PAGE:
NYT editorial board endorses Warren, Klobuchar for Democratic nomination for president

NYT editorial board endorses Warren, Klobuchar for Democratic nomination for president
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The New York Times editorial board on Sunday night endorsed both Sens. Elizabeth WarrenElizabeth Ann WarrenPoll: Bloomberg stalls after Vegas debate Bloomberg unveils billboards to troll Trump ahead of campaign stops John Legend joining Warren in South Carolina next week: report MORE (D-Mass.) and Amy KlobucharAmy Jean KlobucharPoll: Bloomberg stalls after Vegas debate Washington Post fact-checker gives Bloomberg 4 Pinocchios for 'deceptive editing' in campaign ad The Hill's 12:30 Report: Dem anxiety grows ahead of Super Tuesday MORE (D-Minn.) for the Democratic nomination for president.

The dual endorsement, a break in convention for the Times, comes just two weeks before the first primary contests in Iowa and New Hampshire, where Warren has remained a top contender while Klobuchar has struggled to break out of single-digit support.

"In a break with convention, the editorial board has chosen to endorse two separate Democratic candidates for president," reads the Times's endorsement.


"Choosing who should face off against [President] Trump also means acknowledging that Americans are being confronted with three models for how to govern this country, not two. Democrats must decide which of their two models would be most compelling for the American people and best suited for repairing the Republic," it continues. "That’s why we’re endorsing the most effective advocates for each approach. They are Elizabeth Warren and Amy Klobuchar."

The endorsement comes for Warren as her campaign has faced a new challenge from a surging Sen. Bernie SandersBernie SandersPoll: Bloomberg stalls after Vegas debate Prominent Texas Latina endorses Warren Bloomberg campaign: Vandalism at Tennessee office 'echoes language from the Sanders campaign and its supporters' MORE (I-Vt.), whose campaign recently locked down a number of high-profile endorsements from the progressive wing of the Democratic Party, including Reps. Alexandria Ocasio-CortezAlexandria Ocasio-CortezDemocrats working to ensure Trump's second term Ocasio-Cortez announces slate of all-female congressional endorsements Ocasio-Cortez defends Warren against 'misogynist trope' MORE (D-N.Y.) and Pramila JayapalPramila JayapalBand Portugal. The Man to join Sanders at campaign event in Tacoma Bloomberg builds momentum on Capitol Hill with new endorsements House Democrats' immigration bill would use tax dollars to import crime to America MORE (D-Wash.).

Warren and Sanders also clashed onstage at last week's CNN debate in Des Moines over whether Sanders had told Warren that a woman could not be elected president in the U.S.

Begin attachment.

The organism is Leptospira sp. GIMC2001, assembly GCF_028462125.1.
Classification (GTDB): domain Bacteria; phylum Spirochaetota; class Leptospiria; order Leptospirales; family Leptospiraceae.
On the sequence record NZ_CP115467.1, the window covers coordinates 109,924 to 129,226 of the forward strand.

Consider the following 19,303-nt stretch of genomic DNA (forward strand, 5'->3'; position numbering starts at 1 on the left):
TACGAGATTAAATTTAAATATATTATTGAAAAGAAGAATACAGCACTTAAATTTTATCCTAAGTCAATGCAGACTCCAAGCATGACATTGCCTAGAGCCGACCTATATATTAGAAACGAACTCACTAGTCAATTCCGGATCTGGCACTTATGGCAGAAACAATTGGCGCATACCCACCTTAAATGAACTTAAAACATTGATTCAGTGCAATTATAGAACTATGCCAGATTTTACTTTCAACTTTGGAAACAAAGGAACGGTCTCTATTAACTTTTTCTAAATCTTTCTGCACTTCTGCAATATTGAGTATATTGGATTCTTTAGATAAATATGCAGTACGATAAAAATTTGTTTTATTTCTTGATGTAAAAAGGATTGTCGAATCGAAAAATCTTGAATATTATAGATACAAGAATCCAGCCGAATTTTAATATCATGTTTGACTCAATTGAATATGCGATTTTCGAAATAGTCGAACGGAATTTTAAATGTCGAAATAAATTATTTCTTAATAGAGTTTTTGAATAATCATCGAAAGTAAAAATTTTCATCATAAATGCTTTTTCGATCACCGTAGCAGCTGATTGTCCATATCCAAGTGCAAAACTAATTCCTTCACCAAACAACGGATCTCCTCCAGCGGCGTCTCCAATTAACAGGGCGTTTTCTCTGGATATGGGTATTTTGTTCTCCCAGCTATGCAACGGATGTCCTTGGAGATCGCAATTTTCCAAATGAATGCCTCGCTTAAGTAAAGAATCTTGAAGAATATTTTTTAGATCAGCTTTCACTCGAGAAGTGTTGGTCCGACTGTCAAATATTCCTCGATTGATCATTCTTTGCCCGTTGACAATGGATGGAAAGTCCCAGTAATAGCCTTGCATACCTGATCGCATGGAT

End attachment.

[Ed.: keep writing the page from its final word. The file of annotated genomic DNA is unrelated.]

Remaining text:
In their endorsement, the Times' editorial board wrote that Warren could serve as a vehicle for progressives who worry that Sanders's message is too divisive.

"There are plenty of progressives who are hungry for major change but may harbor lingering concerns about a messenger as divisive as Mr. Sanders. At the same time, some moderate Democratic primary voters see Ms. Warren as someone who speaks to their concerns about inequality and corruption. Her earlier leaps in the polls suggest she can attract more of both," the Times wrote.


The Times' editors wrote of Klobuchar that the Minnesota senator should take control of the centrist lane currently headed by former Vice President Joe BidenJoe BidenPoll: Bloomberg stalls after Vegas debate Bloomberg campaign: Vandalism at Tennessee office 'echoes language from the Sanders campaign and its supporters' Democratic strategist says Biden 'has to' get second place in Nevada MORE, whom the Times advised should "pass the torch to a new generation of political leaders."

Klobuchar, they added, "is the very definition of Midwestern charisma, grit and sticktoitiveness. Her lengthy tenure in the Senate and bipartisan credentials would make her a deal maker (a real one) and uniter for the wings of the party — and perhaps the nation."

The Times previously endorsed former Secretary of State Hillary ClintonHillary Diane Rodham ClintonComey responds to Trump with Mariah Carey gif: 'Why are you so obsessed with me?' Trump dismisses reports of Russian meddling, labels them Democratic 'misinformation campaign' The new American center MORE, the eventual winner of the Democratic nomination in 2016, before going on to endorse her in the general election as well.

The Times ended its endorsement Sunday night with a call for voters to rally behind whichever woman they thought best represented their values: "Ms. Klobuchar and Ms. Warren right now are the Democrats best equipped to lead that debate. May the best woman win."